Traditional Roofing Magazine, a division of Joseph Jenkins Inc.

Tools, materials and supplies for slate and traditional roofing. Finals and Spires for all types of roofs. Soldering bars, wire, irons, flux, and everything you need to solder for roofing or construction. Snowguards and rails for all types of roofs.

Download entire magazine l Download this article as a PDF

2006: Issue #5:

What’s In a Hole?

The Size, Type and Placement of Nail Holes in Roofing Slates Do Matter

by Joseph Jenkins

The slate on the left (Figure 1, below) shows three mistakes.

1) The hole on this standard-thickness (i.e. 3/16 inch to 1/4 inch) slate has been drilled rather than punched. This forces the nail head to sit above the slate and rub against the overlapping slate, eventually wearing a hole in it.

2) The hole has been drilled too close to the center of the slate (2.5 inches from the outer edge). Correct placement is 1.25 inches to 1.5 inches from the edge.

3) The hole is too big. Note the diameter of the nail in relation to the diameter of the hole.

The slate on the right (Figure 2) shows a correctly manufactured slate.

1) The hole has been punched, which leaves a cratered hole that allows the nail head to hide down inside the slate.

2) The hole is about 1.5 inches from the outer edge.

3) The hole is the right diameter for roofing nails.

Why 1.25 inches to 1.5 inches from the outer edge? The slates in Figure 1 came in a load of random-width slates. The most narrow width was 8 inches. With the nail holes being 2.5 inches from the outer edges, that only left 3 inches in the center of the slate between the nail holes. When the next slate course is installed over this slate, even if the overlying slates butt right in the center of the slate, there is only 1.5 inches of lateral overlap to the nail hole — an insufficient distance which will make a good slater very nervous when installing a roof with this caliber of slate, due to the possibility of capillary attraction drawing water to the nail hole and causing a hidden leak.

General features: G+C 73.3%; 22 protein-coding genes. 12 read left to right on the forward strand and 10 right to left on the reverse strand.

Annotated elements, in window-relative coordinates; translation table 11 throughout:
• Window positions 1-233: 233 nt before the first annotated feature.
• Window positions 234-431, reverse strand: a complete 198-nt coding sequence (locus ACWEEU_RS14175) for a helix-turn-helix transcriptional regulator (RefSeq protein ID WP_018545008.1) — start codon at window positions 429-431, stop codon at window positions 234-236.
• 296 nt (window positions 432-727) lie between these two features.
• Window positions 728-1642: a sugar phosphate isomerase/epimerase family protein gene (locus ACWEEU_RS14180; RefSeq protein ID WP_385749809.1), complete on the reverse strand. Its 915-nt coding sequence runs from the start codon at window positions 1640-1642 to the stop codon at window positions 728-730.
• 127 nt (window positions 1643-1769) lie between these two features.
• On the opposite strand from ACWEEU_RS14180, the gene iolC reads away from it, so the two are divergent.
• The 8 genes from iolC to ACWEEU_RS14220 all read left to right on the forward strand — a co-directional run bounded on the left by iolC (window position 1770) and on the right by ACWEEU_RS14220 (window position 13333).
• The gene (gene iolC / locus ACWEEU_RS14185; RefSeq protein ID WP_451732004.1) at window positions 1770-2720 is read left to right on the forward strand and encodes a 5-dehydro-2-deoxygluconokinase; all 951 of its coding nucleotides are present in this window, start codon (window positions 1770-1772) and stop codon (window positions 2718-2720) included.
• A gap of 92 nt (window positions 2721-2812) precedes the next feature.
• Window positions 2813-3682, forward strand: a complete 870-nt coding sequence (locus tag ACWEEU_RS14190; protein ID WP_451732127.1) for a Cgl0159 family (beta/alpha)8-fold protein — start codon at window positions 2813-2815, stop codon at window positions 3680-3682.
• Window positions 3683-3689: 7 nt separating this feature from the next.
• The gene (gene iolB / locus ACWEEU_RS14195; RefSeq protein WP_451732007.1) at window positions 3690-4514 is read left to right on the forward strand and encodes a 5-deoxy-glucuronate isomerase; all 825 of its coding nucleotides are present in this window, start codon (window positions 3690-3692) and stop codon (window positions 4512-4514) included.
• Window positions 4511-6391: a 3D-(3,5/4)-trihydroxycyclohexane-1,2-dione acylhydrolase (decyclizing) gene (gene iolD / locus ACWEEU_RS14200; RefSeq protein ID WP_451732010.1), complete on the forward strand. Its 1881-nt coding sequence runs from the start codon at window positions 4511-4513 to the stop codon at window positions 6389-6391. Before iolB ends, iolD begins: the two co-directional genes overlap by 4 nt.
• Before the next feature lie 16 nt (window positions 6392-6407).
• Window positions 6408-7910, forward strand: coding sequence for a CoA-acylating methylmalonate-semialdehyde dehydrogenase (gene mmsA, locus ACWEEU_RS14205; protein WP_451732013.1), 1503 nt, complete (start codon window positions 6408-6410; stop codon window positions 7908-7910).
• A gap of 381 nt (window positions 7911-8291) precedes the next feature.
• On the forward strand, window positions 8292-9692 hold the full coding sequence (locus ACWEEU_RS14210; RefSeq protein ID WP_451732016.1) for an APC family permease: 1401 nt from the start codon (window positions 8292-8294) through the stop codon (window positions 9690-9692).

What about the diameter of the hole? A precise slater nails his slate along chalk lines that mark the top edge of the slate. When the holes are twice the diameter of the nail, the slates drop slightly away from the line after nailing. Although this may seem like an trivial complaint, it is an unnecessary annoyance on the job site.

Some say that the nail heads protruding above the drilled slate are not really a problem. In the short run, they aren’t, but in the long run, they will wear a hole in overlying standard-thickness slates (see photo below). Furthermore, when standard-thickness slates are drilled, the quality control can take a nose-dive. For example, any knob or bump on a roof slate must be left on the exposed face so it won’t interfere with the laying of the slate. Same with thick ends — they must be on the bottom of the slate. When slates are stacked like pancakes and drilled all at once, these nuances of roofing slate manufacturing tend to be overlooked. As an example, the slates on the left in the illustration below generated a full pallet of unusable slates on a 30 square slate roof installation; many had the holes drilled at the wrong end. The slates on the right yielded only a handful of reject slates in a 30 square job. It pays to buy slates from a manufacturer who knows what they’re doing and cares about the details.